The bulk of this book—the discussion of Goya’s sketches and small paintings, grouped loosely by chronology and theme—contains much new and interesting information. There are a number of relatively unfamiliar pieces here, and even the best-known works are seen in a fresh light. The “Italian Notebook” serves as an essential point of reference for analyses of his early work in Spain and Italy— commissions for churches in Saragossa and Madrid, for aristocratic drawing rooms and dining rooms in Madrid, and for tapestry cartoons at the Royal Tapestry Factory of Santa
Barbara (“entertainments and dress of the present time” as Antonio Ponz called these cartoons). Bareau-Wilson provides individual descriptions and analyses of dozens of works throughout Goya’s long career, integrating each with reference to related paintings, artists, schools, or details. He prepped for all major paintings by drawing sketches, figure studies, or composition experiments, and often we can see dramatic, frequently daring, changes from preliminary studies to the finished painting. A masterful case in point is Bareau-Wilson’s commentary on the three paintings executed for the Royal Convent of Santa Ana in Valladolid in 1787. Her lucid prose and accurate eye force us to see things in a new light:
In Goya’s finished painting, clouds and cherubs have disappeared, and the composition has been reversed and restructured. Christ now stands in profile, facing the light, like the angel of the Annunciation, while St. Joseph lies still and quiet, his eyes apparently open, suggesting that this is the very moment of death, rather than its fearful anticipation. The Virgin, now at the centre of the composition, as befits an altarpiece for nuns, gazes at her Son while indicating her dying husband, here illuminated by a great shaft of light from on high. There is no longer any physical contact between the figures, but a powerful spiritual unity, symbolized by the pattern of their hands… . The emotional intensity of Goya’s sketch for the painting in Valladolid is a vivid example of the extent to which his art sprang from his own feelings and experiences, however much he later elaborated and refined their expression. The large altarpieces for the convent church in Valladolid have sometimes been judged cold and devoid of religious feeling. Looking at the paintings in their original setting, and in the light of this sketch, reveals that the very opposite is true.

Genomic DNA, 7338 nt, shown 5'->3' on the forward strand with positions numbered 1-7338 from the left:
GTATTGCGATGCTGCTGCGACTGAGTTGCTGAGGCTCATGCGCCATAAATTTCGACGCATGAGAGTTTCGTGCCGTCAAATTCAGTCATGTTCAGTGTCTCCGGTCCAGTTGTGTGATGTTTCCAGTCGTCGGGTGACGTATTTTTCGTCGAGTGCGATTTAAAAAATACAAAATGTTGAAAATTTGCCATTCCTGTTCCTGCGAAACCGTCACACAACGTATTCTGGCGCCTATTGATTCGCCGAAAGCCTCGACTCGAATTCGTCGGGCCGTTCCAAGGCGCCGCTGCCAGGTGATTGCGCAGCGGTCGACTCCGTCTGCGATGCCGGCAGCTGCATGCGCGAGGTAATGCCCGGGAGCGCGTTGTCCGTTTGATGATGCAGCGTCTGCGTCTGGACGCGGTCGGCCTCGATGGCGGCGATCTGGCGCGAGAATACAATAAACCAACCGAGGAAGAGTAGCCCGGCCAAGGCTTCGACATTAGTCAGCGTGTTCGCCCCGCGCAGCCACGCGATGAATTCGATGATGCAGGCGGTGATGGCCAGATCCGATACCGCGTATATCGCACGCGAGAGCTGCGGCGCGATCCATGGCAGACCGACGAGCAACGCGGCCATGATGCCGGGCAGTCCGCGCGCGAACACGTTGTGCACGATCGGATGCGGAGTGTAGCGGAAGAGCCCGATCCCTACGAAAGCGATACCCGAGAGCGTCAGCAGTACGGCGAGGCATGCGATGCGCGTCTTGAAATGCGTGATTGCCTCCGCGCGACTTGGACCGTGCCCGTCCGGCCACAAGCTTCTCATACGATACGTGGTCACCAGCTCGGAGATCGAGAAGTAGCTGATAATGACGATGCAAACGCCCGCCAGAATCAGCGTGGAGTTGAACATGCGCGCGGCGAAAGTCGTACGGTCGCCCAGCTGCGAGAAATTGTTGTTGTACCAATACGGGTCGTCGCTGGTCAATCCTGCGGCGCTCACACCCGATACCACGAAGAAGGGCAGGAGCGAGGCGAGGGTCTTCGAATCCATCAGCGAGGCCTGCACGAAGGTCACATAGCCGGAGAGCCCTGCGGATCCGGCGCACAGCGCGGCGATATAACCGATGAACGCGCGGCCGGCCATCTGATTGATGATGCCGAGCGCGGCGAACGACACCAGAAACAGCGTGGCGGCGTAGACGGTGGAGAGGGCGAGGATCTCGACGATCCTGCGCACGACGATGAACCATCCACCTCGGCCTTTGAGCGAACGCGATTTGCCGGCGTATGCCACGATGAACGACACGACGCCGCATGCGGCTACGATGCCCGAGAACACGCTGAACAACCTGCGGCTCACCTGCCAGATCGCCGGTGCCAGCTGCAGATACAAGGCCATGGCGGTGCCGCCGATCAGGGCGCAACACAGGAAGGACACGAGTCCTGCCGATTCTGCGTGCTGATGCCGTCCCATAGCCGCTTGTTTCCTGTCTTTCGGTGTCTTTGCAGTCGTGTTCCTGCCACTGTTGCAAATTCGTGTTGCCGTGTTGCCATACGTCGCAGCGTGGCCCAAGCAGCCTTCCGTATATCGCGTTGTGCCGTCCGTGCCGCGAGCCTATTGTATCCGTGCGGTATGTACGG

By the 1780’s Goya had developed his talents on many fronts—as a successful religious painter, as a much sought-after portraitist, as a clever commentator of daily life in Spain—yet he was difficult to type; that is, his work held constant mystery and surprise. In 1786 he was named Painter to the King, but he refused to settle for a routine of anodyne commissions and flatteries. “These new patrons and new commissions, his success at Court, even the jealousy of his rivals, gave Goya’s work a new impetus and a new spirit of modernity and innovation in the second half of the 1780s.” The brilliance of his mythical allegory “Hercules and Omphale” (1784)—a painting I had never seen before— makes it easy to see why Goya was the most sought-after and envied painter in Spain. His confidence and control would easily unnerve any mediocre competitor. Bareau-Wilson is equally masterful in her reconstruction of the cartoons painted to decorate the dining room of the Prince and Princess of Asturias for their Prado Palace in 1786-87. She provides a fine layout of the original placement of the pictures (among Goya’s best-known cartoon paintings) and suggests ways in which the painter conceptualized space and theme for these gracious, achingly beautiful paintings.
Goya’s near-fatal illness in 1792 left him profoundly deaf and hastened his turn inward; that is, his desire to plumb the depths of his own psychology in order to comprehend—and represent—the world around him. Goya complained of a “noise in the head” and his painting marks a shift from the brightly-lit 18th-century world of his youth to a darker, scarier universe. We see the arrival of the cataclysmic occurrences of the first quarter of 19th-century Spain through his eyes. Even the seemingly-traditional bullfight paintings of 1793 are brutal, dynamic, and shocking. Such “dark visions and caprichos [would] predominate in his work from the turn of the century through to the end of his life.” In a letter to his friend Martin Zapater, Goya proclaimed, “I’m not afraid of witches, hobgobblins, apparitions, boastful giants […] nor indeed any kind of beings except human beings… .”, a proclamation which he turned from verbal to visual in his caprichos and the unforgettable “Disasters of War” series. He never gave up portraits or religious paintings, of course, but his work took on an intensity in the last years of the 18th century and the first part of the 19th century that seem to characterize his paintings for us today.
The tension in Goya shines through in this book. We remember the bright and sunny costumbrista paintings like “The Quitasol” or “Blind Man’s Bbuff” or the charmingly illuminated portraits of “The Duke and Duchess of Osuna and their Family” and the seductive “The Naked Maja.” Yet we cannot keep from our minds Goya’s darker moments, the War paintings, the cruel and frequently hallucinatory nature of works like “The Shipwreck,” “The Witches Sabbath,” “ ‘Auto de fe’ of the Inquisition,” “The Madhouse,” “Saturn Devouring one of His Sons,” and the endlessly horrifying Caprichos. Truth and fantasy (or is it fantasy and truth?), light and dark: Goya is the master of dramatic tension.